Candidate name: Kyra Tyler
Kyra Tyler has been a resident of Forest Park since 2012 and has a child in the district. Her tenure on the D91 school board began as an appointment in summer 2016. She was then elected to her seat in 2017 and became president in 2019. Kyra is an educational consultant and graduate of both Northwestern and Harvard Universities. When she’s not participating in school board work or her actual job and we’re not in a pandemic, she prioritizes spending time with her parents, friends and other family, watching live theater and concerts, co-leading a Girl Scout troop of phenomenal young women and trying to find a streaming show she can stick with.
1. What are some of the unique challenges and opportunities that will face a brand-new superintendent and a board with three new members?
a. The challenges that our new board and superintendent face center mostly around finding our new normal regarding in-person school attendance for our students and staff. There is no perfect solution, so finding the most palatable one that resumes operations safely is our biggest challenge.
b. In terms of an opportunity, any time you are able to introduce a fresh perspective can be a profound experience. And, bringing in Dr.Alvarez, plus three new members, allows us the chance to do so. We’re so appreciative of Dr. Cavallo’s leadership over the last decade and a half, and I’m thrilled to see Dr. Alvarez implement some of her ideas, with the support and guidance of the administration, staff and board.
2. A criticism of the District 91 school board has been its lack of communication, including videos and meeting minutes not being posted to the website. If you have been on the board previously, was this a conscious decision that the board made, and if so, why? How can communication between the D91 board of education and the residents of Forest Park be improved?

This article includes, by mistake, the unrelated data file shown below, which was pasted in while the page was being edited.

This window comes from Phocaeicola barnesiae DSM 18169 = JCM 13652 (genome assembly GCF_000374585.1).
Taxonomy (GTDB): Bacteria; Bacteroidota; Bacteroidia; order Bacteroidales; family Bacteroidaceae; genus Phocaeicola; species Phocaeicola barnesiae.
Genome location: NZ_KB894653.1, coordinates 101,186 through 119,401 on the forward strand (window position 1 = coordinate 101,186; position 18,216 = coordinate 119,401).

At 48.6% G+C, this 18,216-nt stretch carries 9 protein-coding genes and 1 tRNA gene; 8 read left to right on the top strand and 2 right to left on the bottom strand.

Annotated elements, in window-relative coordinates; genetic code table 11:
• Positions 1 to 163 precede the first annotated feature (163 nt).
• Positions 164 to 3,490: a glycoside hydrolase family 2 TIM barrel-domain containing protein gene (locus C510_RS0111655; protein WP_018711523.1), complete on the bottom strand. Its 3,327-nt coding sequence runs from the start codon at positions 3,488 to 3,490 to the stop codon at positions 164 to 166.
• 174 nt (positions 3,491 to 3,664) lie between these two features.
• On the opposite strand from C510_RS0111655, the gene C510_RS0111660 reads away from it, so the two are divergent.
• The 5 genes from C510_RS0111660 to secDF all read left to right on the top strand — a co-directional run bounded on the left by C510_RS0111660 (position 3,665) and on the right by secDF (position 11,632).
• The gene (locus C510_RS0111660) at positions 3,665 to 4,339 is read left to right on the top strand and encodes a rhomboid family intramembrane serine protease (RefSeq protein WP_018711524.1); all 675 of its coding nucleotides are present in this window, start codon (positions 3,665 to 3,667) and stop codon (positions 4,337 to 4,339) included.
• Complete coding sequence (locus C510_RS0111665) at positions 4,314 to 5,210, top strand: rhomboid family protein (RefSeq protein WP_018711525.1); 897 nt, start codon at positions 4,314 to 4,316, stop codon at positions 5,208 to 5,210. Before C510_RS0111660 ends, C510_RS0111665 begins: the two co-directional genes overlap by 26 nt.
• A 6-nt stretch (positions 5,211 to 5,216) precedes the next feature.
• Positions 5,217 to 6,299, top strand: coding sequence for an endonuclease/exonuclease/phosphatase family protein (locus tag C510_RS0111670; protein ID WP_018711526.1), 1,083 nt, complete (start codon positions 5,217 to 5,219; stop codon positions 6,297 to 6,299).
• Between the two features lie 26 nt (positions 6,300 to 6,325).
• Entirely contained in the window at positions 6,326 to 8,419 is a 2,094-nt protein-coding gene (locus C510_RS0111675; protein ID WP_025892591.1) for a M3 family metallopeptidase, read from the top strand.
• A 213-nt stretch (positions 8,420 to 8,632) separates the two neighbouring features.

No, this wasn’t a conscious decision made by the board. I believe that in the flurry around the pandemic and while the board was trying to find its footing conducting meetings in a virtual setting, some of the duties like posting minutes and other communication weren’t fully executed. When asked for more information, the board always complies, provided it is within our legal boundaries to do yet. But, I would like to see more consistency and transparency around some of the ways the board communicates and will continue to investigate solutions to do so.
3. What are some of the biggest challenges facing the D91 school district right now, and what steps can the board take to help address these difficulties?
Everything is up for grabs around public education, as we move out of the pandemic. So, in addition to getting back to school better than we left it in March 2020, I’d like us to think big about a few things including: the way our student’s days are scheduled, less screen time but a continued appreciation for ways in which technology can work for our families and staff, and increasing our enrollment. There are many more, but these are top-of-mind as I think about moving out of the pandemic.
4. What are some improvements you’d like to see in the district within the next three years?
Increased enrollment, more parent participation in our schools when it’s safe and assessment scores that are more in line with the brilliance of our students.
5. Describe how you see your position as a board member in terms of your commitment to the students and their families, the faculty and staff, and the greater Forest Park community.
I am only in this role because of my commitment to all the constituents I serve. I am a huge proponent of strong neighborhood schools, an equitable education for all, an encouraging and fulling work environment for our staff and cultivating trust in the community around the finances of the district. This is a position I am passionate about, and I am 100% invested in doing my best to serve the community.
6. In your opinion, how has D91 handled equity, specifically as it relates to remote learning during the COVID-19 crisis?
I think D91 has handled equity to the best of our ability concerning remote learning, and am proud that we have continued our work with the National Equity Project. That doesn’t mean it couldn’t have gone better but with no preparation, playbook and constantly shifting guidelines, I think we handled remote learning for our students head and shoulders above many other districts. I’m certain that we will discover many lessons from this experience after we’ve moved on but in the moment, I’m proud of our entire staff who masterfully pivoted to remote learning.